Collins offering bill to boost battery research as GOP pushes energy 'innovation'

Collins offering bill to boost battery research as GOP pushes energy 'innovation'
© Greg Nash

Sen. Susan CollinsSusan Margaret Collins10 top Republicans who continue to deny the undeniable GOP braces for impeachment brawl Furious Republicans prepare to rebuke Trump on Syria MORE (R-Maine) is introducing a bill Wednesday to boost the reliability of wind and solar electricity, one of the first of what may be several Republican energy bills in the pipeline.

Collins’s bill looks to provide $60 million annually for five years toward developing batteries and other types of next-generation storage as a backstop for intermittent generation.

The bill comes as other Republicans, who have hailed innovation as the strategy for solving global warming, say they are working on crafting energy legislation that could serve as the party’s alternative to the progressive Green New Deal.

“I expect there’ll be a number of bills that will make up an effort to show that we do have a good alternative, actually a better alternative, to the $93 trillion Green New Deal,” Sen. John CornynJohn CornynGOP braces for impeachment brawl Overnight Health Care — Presented by Coalition Against Surprise Medical Billing — Judge blocks Trump 'public charge' rule | Appeals court skeptical of Trump arguments for Medicaid work requirements | CDC offers guidance for treating vaping-related cases GOP requests update on criminal referrals prompted by 2018 Kavanaugh probe MORE (R-Texas) told reporters last week when discussing his future proposal to deal with carbon capture. “The goal, of course, is to foster innovation in order to maintain U.S. energy independence while reducing emissions.”

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Solar and wind are a rapidly growing portion of the energy sector but still face challenges in supporting all U.S. electric needs.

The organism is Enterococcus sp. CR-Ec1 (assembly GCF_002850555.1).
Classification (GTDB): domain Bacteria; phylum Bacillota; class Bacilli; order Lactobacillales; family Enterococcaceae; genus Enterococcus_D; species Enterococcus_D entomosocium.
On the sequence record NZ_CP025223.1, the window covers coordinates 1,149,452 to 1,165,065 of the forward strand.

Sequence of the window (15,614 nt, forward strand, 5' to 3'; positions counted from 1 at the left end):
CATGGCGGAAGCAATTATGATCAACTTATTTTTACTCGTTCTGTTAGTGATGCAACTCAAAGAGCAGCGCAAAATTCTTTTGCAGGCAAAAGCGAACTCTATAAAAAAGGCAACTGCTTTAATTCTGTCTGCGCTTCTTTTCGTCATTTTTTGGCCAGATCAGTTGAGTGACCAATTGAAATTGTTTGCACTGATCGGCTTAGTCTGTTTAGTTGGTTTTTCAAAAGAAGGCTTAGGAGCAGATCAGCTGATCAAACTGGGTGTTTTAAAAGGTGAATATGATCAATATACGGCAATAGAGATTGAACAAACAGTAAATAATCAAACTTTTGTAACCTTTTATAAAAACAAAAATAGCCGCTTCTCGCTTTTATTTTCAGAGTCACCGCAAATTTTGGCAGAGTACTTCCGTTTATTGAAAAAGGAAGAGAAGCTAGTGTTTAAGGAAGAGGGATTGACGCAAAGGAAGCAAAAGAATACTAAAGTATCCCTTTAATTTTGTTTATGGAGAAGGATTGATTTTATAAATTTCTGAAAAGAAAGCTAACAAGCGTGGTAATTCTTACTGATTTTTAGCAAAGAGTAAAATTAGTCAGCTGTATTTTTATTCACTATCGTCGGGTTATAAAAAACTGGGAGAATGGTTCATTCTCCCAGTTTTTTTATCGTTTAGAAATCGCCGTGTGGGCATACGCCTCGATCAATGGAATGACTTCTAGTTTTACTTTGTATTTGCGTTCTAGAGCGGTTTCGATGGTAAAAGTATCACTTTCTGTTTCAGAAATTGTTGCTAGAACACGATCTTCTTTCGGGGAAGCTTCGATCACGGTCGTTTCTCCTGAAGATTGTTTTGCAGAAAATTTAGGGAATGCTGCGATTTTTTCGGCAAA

President TrumpDonald John TrumpBusiness school deans call for lifting country-specific visa caps Bolton told ex-Trump aide to call White House lawyers about Ukraine pressure campaign: report Federal prosecutors in New York examining Giuliani business dealings with Ukraine: report MORE has downplayed wind power, suggesting once that it doesn't always work and that Americans would be unable to watch TV if the wind stopped blowing.

Energy experts say the U.S. will need more reliable battery storage if the country becomes more reliant on wind and solar generation.

Collins’s bill would support research and development on batteries through the Department of Energy that could store excess energy supplied to the grid and disperse it over three stages. Short-term batteries would be used to store energy for just a few hours, perhaps saving solar energy from the middle of the day to help serve increased demand once people start returning home from work. Mid-range batteries could be used to store energy for several days to help offset a cloudy day or week. The final type of battery would be used to address seasonal concerns with energy production.

Though the storage options could be used for any type of electric generation, a staff member for the senator said they view the bill as a way to boost renewables that generate electricity intermittently.

Collins’s bill will be sponsored alongside Sen. Martin HeinrichMartin Trevor HeinrichSenators take fundraising efforts to Nats playoff games Green groups line up behind Markey ahead of looming Kennedy fight Overnight Energy: Lawmakers show irritation over withheld Interior documents | Republican offers bipartisan carbon tax bill | Scientists booted from EPA panel form new group MORE (D-N.M.), and they are still looking for additional co-sponsors.

Other Republican efforts on energy are coming together more slowly.

Cornyn’s legislation is designed to incentivize the research and development of new technology for carbon capture natural gas. Sen. Thom TillisThomas (Thom) Roland TillisTillis says impeachment is 'a waste of resources' GOP requests update on criminal referrals prompted by 2018 Kavanaugh probe The Hill's Campaign Report: Warren, Sanders overtake Biden in third-quarter fundraising MORE (R-N.C.) has discussed solar legislation, though his office said a bill would not be released immediately. Sen. Lamar AlexanderAndrew (Lamar) Lamar AlexanderGOP braces for impeachment brawl McConnell tightlipped as impeachment furor grows GOP senator: 'Inappropriate' to discuss opponents, but impeachment a 'mistake' MORE (R-Tenn.) earlier this year pitched a Manhattan Project for climate change, a throwback to the World War II program that developed the first nuclear weapons.